The former German international confessed there’s still a long way to go in the world of football went it comes to sexual prejudice.
There is no doubt that the world of football is far from being LGBT-friendly. Although several clubs, associations and leagues have created many initiatives, homosexuality is still a taboo subject for footballers and fans alike.
The first and only openly gay footballer was Justin Fashanu. The Englishman spent the majority of his career playing in the Premiership for Norwich City. Despite the fact that Fashanu was one of the most promising young players of his generation, his sexuality brought him a lot of issues on and off the pitch.
The English footballer had to face the prejudice of his teammates such as the legendary striker Brian Clough. In fact, his career was never the same after he came out. Moreover, Fashanu ended up committing suicide in 1998 when he was just 37 years of age.
Naturally, Fashanu’s tragic story acted as a cautionary tale for other homosexual footballers. In fact, only one other European player came out and did it after he retired from professional football. Thomas Hitzlsperger, who represented Germany’s national team a total of 52 times, is still the only professional footballer who dared to openly speak of his sexuality.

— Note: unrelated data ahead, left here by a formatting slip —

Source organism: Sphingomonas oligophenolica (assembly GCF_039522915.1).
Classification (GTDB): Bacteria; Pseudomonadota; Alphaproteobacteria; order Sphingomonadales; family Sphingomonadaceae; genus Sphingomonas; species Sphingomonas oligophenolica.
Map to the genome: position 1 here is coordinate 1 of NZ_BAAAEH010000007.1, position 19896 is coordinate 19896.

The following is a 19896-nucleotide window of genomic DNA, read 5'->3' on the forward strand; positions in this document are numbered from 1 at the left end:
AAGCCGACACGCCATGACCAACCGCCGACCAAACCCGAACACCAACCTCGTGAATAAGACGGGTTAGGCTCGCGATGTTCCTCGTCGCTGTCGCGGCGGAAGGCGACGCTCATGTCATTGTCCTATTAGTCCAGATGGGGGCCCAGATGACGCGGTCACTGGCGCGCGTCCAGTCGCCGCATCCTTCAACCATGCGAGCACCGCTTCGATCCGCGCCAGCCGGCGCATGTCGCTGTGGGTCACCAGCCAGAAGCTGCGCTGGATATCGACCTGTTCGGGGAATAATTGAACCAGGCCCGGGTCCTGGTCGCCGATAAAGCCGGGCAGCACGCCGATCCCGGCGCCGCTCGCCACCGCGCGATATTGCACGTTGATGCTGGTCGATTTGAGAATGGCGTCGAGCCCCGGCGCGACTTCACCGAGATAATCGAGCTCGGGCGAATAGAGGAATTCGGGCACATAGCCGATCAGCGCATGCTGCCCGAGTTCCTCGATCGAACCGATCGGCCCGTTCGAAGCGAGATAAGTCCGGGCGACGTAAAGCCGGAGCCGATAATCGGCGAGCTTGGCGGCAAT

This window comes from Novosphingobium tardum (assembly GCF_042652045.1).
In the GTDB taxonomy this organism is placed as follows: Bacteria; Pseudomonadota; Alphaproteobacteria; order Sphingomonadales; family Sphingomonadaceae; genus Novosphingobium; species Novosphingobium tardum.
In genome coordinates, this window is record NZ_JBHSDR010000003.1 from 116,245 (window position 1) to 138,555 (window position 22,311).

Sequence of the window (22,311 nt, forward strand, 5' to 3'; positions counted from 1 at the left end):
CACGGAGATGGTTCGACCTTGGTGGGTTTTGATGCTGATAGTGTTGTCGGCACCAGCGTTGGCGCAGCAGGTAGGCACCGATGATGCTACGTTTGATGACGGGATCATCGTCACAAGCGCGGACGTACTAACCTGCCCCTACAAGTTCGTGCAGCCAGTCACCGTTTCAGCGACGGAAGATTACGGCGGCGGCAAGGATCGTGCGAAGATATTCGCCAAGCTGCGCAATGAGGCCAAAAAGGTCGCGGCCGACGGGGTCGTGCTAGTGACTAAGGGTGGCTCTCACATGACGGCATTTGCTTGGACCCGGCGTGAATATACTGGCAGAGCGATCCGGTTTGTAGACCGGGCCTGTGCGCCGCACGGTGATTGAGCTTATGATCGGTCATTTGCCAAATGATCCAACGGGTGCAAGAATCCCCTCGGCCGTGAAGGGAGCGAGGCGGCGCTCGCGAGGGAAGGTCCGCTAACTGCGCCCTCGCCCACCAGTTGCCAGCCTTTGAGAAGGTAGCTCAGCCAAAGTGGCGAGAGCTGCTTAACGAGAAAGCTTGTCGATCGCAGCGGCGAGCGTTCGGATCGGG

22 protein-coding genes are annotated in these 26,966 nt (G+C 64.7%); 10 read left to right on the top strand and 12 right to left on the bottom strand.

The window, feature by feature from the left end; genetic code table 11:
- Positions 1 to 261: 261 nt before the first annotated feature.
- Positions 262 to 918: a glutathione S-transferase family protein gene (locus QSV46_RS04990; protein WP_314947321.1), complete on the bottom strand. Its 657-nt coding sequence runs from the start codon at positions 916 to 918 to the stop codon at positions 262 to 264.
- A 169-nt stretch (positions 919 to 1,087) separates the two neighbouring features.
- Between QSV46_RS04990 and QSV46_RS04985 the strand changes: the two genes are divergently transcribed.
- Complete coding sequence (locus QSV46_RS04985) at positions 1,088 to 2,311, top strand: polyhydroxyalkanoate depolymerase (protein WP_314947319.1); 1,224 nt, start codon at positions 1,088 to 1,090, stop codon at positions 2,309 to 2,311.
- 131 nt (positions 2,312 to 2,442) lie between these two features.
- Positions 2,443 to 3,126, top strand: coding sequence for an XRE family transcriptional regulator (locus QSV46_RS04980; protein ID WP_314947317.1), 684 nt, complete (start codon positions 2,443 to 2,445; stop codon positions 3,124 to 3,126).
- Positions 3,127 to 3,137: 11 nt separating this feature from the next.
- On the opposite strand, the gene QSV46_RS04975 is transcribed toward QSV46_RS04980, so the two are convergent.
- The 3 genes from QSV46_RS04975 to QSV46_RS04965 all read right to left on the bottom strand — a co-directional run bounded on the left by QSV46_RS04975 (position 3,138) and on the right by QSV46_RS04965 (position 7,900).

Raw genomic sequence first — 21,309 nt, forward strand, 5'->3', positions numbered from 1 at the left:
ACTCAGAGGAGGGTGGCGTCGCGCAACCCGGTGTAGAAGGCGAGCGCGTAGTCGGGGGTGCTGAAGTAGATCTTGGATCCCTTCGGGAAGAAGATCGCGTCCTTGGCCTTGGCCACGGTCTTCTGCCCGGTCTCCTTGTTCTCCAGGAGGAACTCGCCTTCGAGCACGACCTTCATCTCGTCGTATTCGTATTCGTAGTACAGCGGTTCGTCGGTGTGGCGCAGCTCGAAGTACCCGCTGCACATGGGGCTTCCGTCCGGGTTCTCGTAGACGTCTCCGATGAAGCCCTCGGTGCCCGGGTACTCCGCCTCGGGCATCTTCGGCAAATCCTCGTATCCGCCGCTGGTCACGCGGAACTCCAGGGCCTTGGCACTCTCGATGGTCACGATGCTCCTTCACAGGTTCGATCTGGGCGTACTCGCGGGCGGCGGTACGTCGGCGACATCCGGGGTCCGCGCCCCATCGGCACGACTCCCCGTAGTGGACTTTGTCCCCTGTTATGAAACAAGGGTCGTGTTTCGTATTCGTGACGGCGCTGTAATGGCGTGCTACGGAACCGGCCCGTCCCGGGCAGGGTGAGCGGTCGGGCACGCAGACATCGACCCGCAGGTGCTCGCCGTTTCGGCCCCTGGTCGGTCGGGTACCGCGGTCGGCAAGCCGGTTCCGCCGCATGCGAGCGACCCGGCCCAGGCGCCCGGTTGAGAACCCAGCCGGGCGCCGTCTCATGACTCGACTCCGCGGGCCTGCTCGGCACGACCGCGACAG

Lahm says supporters lack the maturity to embrace homosexual players.
Therefore, it is understandable that Philipp Lahm believes gay footballers should refrain from coming out while they’re still playing. History shows us that although society has evolved on this matter, football has not. In his new book, the former Bayern Munich player issued a warning for any other professionals who want to follow Fashanu’s lead.
“I don’t advise footballers to come out as a homosexual while they’re still playing. There’s still a lack of acceptance in the world of football and society in general.”
Moreover, the German shared an example of why it’s hard for players to be open about their sexuality before retirement.
“Not everyone has the same maturity at the stadiums where you play. They would have to bear insults, who likes that?”